Tim Berners-Lee

2003 Fellow

For his seminal contributions to the development of the World Wide Web

"The Web as I envisaged it, we have not seen it yet. The future is still so much bigger than the past."

— Tim Berners-Lee

Tim Berners-Lee was born in London, England, in 1955. He holds a BA in physics from Oxford University (1976).

While working as an independent contractor at the European high-energy physics laboratory (CERN) in 1980, Berners-Lee built a prototype system for document sharing among researchers based on hypertext called ENQUIRE. In 1989, he had a new proposal, written with the help of Robert Cailliau, based on combining hypertext with the Internet, which he called the "World Wide Web." The world's first website, at CERN, went online August 6, 1991.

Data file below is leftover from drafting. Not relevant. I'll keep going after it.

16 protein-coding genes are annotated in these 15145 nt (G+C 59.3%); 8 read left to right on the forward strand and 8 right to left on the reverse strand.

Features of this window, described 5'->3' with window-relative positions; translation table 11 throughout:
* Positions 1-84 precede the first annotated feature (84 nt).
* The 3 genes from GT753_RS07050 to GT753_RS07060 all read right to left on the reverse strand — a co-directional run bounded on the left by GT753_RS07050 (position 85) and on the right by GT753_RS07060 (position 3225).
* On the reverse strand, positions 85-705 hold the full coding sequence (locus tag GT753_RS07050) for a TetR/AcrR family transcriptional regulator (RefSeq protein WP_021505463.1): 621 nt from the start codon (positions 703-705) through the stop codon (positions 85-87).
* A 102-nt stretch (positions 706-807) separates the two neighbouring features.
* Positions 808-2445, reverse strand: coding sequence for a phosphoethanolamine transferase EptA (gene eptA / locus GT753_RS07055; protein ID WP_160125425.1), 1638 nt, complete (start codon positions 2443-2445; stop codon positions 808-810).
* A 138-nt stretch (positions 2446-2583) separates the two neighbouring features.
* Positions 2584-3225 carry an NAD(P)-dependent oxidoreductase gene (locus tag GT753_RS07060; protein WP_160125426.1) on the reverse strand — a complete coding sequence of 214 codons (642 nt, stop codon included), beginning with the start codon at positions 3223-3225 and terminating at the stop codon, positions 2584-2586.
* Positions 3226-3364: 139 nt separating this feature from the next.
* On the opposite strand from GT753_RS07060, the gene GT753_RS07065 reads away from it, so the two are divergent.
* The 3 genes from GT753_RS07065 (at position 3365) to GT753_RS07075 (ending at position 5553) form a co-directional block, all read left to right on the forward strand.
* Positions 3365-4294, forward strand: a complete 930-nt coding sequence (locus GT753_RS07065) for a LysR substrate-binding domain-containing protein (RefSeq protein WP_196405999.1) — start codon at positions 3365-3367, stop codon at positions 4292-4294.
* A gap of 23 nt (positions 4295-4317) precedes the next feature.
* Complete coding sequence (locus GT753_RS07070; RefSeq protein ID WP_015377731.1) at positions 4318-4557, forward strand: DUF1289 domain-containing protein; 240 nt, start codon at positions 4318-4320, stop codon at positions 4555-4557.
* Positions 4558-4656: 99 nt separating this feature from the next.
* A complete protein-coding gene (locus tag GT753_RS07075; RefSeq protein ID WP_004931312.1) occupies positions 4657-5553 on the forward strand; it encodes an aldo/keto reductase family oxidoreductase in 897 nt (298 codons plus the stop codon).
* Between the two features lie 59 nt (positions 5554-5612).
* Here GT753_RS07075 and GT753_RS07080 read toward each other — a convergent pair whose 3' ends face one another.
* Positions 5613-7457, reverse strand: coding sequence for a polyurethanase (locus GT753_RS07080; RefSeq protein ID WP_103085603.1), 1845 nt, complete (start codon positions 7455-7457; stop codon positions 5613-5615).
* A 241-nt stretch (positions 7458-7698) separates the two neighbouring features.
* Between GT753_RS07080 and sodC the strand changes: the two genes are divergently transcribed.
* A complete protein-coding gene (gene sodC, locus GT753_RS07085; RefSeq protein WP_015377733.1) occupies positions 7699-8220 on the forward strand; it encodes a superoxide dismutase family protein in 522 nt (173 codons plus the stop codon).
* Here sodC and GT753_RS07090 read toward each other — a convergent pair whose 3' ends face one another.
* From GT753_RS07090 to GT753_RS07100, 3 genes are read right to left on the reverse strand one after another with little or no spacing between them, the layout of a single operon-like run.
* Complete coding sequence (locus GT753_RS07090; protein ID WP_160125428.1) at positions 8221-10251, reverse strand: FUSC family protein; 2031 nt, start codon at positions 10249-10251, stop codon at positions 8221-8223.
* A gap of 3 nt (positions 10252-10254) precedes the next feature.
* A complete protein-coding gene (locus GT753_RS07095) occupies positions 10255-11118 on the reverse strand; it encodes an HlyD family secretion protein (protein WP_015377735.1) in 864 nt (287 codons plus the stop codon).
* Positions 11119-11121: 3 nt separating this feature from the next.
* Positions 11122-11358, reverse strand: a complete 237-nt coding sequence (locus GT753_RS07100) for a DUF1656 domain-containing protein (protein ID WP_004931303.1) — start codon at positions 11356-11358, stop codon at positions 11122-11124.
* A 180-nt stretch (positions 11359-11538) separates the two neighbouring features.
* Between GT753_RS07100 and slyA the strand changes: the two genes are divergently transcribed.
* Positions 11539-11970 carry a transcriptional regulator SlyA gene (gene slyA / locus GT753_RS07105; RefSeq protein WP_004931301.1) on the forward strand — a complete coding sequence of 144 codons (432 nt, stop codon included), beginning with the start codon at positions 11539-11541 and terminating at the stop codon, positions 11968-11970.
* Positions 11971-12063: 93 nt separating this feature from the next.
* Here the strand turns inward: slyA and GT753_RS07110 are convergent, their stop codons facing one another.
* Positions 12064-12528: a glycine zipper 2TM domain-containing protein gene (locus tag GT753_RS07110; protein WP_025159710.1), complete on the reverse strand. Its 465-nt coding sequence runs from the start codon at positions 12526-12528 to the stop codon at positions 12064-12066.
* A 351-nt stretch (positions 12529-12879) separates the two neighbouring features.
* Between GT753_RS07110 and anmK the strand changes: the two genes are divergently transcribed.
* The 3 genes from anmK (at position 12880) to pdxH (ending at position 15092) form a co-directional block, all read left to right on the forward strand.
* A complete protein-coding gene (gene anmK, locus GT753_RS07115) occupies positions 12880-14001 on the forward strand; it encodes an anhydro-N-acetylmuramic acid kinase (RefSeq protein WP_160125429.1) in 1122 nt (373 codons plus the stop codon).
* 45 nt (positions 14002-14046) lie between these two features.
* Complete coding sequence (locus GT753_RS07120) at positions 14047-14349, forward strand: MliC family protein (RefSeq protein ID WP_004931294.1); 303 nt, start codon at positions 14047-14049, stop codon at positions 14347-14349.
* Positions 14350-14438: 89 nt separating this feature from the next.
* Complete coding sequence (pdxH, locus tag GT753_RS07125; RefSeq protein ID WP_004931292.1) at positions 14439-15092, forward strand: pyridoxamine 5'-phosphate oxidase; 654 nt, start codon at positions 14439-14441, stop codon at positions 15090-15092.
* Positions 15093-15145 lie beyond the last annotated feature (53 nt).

The Web proposal was based on a system of globally unique identifiers for resources, the HTML publishing language, and the use of HTTP. The turning point came in 1993 with the introduction of the free Mosaic web browser, which allowed images to be displayed alongside text, unlike the other hypertext systems then in existence. That same year, CERN announced that the World Wide Web would be free to everyone.

In 1994, Berners-Lee left CERN and founded the World Wide Web Consortium at MIT, a group of member organizations, including vendors, willing to create standards for the Web. In 2004, he was knighted for his pioneering work.


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